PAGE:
Water quality is an important consideration in the design of a cost-effective reservoir maintenance or secondary oil recovery project. Proper filtration equipment selection often is not based on scientific facts since knowledge of the formation may be unavailable. Rules-of-thumb that relate size of particulate in injection water to potential permeability reduction have been developed and are used for selection of proper filtration equipment. However, laboratory procedures have not been rigorously applied to the 1/3 and 1/7 rules-of-thumb currently being used to specify water filtration equipment design.

This evaluation of the 1/3 and 1/7 rules-of-thumb used three different core types: Berea sandstone, Cottage Grove sandstone, and a synthetic core. The results showed that rules-of-thumb based on permeability and contaminant particle size are useful in selecting filtration equipment. Results indicated that loss of permeability (core damage) during coreflooding was more severe than expected when the 1/3 rule-of-thumb was used, but not severe enough to consider application of the more stringent 1/7 rule-of-thumb. These two competing rules appear to bracket a reasonable range for water quality.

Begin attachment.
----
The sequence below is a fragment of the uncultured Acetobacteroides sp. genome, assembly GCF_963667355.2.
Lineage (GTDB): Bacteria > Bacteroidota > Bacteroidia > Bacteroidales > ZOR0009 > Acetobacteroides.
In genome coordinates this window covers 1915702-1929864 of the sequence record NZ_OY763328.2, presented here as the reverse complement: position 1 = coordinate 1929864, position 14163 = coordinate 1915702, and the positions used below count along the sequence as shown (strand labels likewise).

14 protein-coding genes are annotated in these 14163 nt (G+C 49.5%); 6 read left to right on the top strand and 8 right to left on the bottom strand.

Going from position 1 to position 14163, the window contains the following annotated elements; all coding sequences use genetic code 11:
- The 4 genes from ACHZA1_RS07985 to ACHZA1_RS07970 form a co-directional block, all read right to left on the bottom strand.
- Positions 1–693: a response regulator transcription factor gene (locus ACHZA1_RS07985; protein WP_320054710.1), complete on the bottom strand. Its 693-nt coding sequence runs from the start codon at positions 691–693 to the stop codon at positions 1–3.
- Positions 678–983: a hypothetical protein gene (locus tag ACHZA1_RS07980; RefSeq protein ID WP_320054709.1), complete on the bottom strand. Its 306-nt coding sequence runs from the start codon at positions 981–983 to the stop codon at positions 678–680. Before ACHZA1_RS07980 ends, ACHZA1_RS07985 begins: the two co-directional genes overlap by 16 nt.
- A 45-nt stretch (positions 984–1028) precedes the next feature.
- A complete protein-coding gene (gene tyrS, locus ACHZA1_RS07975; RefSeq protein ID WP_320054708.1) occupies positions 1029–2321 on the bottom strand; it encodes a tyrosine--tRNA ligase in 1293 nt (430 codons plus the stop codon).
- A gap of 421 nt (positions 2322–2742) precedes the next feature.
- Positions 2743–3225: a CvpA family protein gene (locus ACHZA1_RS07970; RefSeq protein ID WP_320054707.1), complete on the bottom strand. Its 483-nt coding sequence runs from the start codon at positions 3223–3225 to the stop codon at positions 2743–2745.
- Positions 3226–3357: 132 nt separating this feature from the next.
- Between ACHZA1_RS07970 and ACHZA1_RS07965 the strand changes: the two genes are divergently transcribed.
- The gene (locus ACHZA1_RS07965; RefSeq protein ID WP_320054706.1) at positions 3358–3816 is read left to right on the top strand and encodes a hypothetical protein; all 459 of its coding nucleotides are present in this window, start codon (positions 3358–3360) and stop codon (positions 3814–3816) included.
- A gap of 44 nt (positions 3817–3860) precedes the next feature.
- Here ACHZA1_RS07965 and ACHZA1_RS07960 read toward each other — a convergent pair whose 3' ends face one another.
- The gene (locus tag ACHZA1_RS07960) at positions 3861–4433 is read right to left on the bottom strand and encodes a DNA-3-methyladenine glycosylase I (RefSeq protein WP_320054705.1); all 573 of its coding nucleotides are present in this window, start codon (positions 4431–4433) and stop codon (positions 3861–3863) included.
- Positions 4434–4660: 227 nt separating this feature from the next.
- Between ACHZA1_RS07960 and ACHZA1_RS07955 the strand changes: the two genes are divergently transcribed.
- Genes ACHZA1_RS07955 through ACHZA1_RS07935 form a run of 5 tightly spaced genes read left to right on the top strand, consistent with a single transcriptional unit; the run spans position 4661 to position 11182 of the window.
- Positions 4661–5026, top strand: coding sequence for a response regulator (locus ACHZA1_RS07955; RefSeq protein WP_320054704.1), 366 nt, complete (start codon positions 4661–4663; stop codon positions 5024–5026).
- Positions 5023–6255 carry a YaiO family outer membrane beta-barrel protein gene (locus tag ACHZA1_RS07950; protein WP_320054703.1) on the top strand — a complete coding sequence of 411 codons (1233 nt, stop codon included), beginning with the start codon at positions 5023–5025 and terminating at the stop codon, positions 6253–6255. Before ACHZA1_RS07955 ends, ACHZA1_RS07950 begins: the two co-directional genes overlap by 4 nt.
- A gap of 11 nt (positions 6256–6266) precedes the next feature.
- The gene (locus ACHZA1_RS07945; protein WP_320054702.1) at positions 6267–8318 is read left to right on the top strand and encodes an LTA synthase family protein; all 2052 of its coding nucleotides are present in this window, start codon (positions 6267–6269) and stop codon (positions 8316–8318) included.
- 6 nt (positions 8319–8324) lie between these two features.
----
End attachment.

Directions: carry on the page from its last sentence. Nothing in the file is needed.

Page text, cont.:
A model used to relate the amount of oil production to loss of injectivity confirmed these results by indicating reasonable oil production using the 1/3 rule-of-thumb with slightly improved production using the 1/7 rule-of-thumb.

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